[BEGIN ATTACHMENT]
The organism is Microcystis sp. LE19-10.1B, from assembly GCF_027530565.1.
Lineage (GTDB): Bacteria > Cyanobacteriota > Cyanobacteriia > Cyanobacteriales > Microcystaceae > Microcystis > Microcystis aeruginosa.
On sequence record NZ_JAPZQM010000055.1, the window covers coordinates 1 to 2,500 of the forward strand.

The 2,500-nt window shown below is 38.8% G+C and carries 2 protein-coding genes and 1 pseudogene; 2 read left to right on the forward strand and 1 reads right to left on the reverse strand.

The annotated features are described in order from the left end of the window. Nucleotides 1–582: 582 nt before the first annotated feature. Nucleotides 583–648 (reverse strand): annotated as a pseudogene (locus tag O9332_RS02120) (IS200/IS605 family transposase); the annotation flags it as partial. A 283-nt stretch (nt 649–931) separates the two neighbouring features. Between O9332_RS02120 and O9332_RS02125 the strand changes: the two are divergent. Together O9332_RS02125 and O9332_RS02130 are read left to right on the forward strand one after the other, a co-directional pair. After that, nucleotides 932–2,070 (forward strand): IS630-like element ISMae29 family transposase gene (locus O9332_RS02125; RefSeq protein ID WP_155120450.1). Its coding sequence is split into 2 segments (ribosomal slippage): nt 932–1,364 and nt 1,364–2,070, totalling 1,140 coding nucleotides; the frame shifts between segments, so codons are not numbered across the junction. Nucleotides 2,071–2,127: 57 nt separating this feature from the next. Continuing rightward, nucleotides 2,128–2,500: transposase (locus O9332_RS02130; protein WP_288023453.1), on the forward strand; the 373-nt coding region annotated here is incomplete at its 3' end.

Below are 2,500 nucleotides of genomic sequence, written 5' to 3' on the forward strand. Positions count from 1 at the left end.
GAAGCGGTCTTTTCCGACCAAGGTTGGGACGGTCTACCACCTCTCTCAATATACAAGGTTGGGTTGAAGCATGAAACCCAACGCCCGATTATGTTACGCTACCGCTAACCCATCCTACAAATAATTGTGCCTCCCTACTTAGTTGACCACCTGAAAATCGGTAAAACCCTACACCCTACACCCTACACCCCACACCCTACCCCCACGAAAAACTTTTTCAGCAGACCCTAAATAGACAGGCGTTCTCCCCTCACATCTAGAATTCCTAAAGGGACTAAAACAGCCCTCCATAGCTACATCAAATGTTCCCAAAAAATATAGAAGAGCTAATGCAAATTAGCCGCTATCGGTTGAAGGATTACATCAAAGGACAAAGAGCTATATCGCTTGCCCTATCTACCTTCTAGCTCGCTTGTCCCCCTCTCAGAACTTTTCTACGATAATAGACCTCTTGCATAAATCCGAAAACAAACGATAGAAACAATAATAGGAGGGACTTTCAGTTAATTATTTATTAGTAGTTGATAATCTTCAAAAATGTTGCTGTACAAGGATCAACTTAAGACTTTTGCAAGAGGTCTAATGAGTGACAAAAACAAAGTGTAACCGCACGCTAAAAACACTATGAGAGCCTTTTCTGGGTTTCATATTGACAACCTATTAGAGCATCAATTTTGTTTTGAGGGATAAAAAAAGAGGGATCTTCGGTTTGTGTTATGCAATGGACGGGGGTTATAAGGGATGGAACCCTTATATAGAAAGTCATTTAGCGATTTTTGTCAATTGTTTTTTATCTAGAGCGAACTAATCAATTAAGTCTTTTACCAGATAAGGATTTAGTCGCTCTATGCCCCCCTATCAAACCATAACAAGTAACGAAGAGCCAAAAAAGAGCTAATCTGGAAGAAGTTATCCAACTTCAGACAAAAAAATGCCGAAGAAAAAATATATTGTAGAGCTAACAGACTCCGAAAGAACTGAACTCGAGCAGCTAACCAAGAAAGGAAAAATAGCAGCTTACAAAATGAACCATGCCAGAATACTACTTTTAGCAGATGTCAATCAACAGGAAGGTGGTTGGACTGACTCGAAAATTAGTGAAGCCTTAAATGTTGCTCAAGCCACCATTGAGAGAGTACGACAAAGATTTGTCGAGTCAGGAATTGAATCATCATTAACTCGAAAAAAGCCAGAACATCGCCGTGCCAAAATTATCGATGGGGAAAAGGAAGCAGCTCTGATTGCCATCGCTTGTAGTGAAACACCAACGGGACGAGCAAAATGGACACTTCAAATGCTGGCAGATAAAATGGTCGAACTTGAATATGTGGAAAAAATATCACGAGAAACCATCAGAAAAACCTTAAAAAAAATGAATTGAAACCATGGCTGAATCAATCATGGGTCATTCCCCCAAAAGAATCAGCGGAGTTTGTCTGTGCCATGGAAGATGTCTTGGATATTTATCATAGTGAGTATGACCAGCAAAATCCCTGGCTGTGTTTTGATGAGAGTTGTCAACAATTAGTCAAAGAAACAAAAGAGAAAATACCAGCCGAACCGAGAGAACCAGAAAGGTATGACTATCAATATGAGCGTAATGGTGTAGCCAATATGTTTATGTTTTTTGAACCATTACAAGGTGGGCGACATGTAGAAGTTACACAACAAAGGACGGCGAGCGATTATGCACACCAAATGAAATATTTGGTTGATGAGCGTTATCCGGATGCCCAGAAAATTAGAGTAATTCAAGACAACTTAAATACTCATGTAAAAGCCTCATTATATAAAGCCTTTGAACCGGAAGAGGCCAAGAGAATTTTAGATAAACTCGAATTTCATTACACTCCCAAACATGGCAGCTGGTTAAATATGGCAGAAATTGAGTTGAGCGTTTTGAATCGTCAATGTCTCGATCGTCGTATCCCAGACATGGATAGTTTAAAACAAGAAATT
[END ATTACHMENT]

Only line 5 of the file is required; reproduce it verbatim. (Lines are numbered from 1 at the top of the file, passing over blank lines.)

The annotated features are described in order from the left end of the window. Nucleotides 1–582: 582 nt before the first annotated feature. Nucleotides 583–648 (reverse strand): annotated as a pseudogene (locus tag O9332_RS02120) (IS200/IS605 family transposase); the annotation flags it as partial. A 283-nt stretch (nt 649–931) separates the two neighbouring features. Between O9332_RS02120 and O9332_RS02125 the strand changes: the two are divergent. Together O9332_RS02125 and O9332_RS02130 are read left to right on the forward strand one after the other, a co-directional pair. After that, nucleotides 932–2,070 (forward strand): IS630-like element ISMae29 family transposase gene (locus O9332_RS02125; RefSeq protein ID WP_155120450.1). Its coding sequence is split into 2 segments (ribosomal slippage): nt 932–1,364 and nt 1,364–2,070, totalling 1,140 coding nucleotides; the frame shifts between segments, so codons are not numbered across the junction. Nucleotides 2,071–2,127: 57 nt separating this feature from the next. Continuing rightward, nucleotides 2,128–2,500: transposase (locus O9332_RS02130; protein WP_288023453.1), on the forward strand; the 373-nt coding region annotated here is incomplete at its 3' end.